Man and Beast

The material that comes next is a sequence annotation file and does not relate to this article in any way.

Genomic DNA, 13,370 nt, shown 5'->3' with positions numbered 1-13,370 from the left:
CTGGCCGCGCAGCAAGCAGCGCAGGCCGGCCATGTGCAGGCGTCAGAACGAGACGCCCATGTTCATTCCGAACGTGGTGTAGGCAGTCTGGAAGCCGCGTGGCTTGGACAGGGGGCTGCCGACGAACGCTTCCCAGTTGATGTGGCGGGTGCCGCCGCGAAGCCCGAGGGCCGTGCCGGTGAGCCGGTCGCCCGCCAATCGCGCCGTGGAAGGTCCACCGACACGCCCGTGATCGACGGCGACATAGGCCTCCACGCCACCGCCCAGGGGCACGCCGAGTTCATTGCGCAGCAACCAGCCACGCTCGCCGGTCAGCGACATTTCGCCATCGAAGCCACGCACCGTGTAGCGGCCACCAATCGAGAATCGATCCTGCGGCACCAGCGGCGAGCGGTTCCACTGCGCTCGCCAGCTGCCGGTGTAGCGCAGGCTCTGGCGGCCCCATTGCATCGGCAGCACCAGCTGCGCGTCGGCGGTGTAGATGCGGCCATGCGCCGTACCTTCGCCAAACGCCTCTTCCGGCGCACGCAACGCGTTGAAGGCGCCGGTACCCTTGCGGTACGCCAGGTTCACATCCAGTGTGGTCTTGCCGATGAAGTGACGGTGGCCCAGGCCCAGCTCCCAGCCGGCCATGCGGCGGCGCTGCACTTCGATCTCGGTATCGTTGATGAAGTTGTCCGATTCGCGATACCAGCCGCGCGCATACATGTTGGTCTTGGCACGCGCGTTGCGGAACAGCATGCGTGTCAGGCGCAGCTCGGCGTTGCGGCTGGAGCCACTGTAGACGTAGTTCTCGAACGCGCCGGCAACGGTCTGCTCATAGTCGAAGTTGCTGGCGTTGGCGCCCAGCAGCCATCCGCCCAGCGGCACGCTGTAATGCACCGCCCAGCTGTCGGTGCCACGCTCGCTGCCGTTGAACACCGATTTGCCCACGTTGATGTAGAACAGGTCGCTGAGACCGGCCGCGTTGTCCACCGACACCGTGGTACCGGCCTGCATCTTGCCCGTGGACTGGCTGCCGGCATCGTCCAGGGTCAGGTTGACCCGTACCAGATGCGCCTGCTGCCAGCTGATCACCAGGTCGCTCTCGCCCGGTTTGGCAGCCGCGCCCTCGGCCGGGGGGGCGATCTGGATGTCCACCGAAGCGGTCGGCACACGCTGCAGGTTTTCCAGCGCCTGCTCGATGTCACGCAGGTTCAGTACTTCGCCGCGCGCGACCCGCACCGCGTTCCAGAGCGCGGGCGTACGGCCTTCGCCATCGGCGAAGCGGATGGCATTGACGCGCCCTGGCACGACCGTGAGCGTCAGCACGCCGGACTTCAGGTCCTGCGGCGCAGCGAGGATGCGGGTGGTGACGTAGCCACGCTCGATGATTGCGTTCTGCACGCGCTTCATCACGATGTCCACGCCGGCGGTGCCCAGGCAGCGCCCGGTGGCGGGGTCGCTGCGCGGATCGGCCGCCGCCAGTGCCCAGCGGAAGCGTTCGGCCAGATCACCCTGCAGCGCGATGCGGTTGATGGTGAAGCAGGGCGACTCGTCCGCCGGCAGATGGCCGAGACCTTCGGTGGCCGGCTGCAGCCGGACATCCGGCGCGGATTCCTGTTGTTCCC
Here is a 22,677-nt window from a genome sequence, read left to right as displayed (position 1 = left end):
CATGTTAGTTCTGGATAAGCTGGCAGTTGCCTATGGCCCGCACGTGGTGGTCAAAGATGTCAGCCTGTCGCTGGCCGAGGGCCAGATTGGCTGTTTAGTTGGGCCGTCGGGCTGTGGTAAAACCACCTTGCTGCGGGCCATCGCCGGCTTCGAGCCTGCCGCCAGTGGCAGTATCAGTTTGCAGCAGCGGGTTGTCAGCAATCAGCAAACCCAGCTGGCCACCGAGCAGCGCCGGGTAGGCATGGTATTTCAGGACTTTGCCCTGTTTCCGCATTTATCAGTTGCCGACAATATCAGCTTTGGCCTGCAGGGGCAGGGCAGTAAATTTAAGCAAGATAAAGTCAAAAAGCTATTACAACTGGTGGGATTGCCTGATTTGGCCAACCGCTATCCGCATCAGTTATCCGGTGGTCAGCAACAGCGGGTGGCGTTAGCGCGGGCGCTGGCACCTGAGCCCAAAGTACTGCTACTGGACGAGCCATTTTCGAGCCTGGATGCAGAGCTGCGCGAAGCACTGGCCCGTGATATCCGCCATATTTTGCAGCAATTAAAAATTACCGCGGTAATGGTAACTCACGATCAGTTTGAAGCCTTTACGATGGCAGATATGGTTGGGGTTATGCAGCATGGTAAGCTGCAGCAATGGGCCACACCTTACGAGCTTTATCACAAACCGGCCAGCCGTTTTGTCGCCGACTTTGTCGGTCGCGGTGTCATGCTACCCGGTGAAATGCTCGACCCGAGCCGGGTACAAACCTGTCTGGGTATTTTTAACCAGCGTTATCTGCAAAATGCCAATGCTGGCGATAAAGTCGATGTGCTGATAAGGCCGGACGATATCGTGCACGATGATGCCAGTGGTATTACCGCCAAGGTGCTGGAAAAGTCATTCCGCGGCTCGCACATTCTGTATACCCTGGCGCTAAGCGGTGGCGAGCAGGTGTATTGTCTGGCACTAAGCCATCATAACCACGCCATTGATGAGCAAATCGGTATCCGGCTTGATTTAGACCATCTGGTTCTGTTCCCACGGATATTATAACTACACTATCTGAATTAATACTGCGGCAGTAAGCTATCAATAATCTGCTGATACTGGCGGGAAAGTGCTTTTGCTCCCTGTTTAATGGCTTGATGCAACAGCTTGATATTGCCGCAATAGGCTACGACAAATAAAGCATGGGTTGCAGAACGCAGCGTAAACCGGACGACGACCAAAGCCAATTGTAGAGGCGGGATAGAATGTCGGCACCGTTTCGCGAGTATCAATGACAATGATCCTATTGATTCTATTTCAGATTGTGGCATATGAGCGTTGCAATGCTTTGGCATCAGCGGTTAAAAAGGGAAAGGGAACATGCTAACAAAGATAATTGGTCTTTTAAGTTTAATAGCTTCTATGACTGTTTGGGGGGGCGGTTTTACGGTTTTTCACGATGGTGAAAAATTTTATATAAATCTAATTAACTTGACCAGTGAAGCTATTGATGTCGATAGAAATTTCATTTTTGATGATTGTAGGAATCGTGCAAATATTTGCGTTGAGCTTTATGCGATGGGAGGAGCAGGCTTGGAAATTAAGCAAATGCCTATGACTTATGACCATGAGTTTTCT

When Anthony the Great, in the final stage of his long life, retired to the Inner Mountain, he was bothered by beasts that dug up his vegetable patch. He addressed them graciously (χαριέντως), saying, ‘Why are you doing me harm, since I do no harm to you?’ From then on, he and they lived together in peace. The restoration of harmony with the animal kingdom is a Leitmotif in ascetic literature, a sign of return to graced innocence, an indication of holiness. We are, as a generation, at the opposite end of the spectrum. A review of recent literature provides statistics that show how far our exploitation of animals has gone: ‘Spain’s porkers, nearly as numerous as its people, provide enough manure annually to fill the Barcelona football stadium 23 times over’; ‘We raise 66 billion chickens a year, eight for every human, almost all of them in terrible conditions’. The cinema is mobilised to open our eyes. I have been touched by Gunda and Cow. Both are beautiful. Neither is sentimental. Effectively these films reveal the otherness of animals, reminding us that the antiseptic, plastic-wrapped meat in supermarket fridges was once alive – and that all life deserves to be regarded with reverence.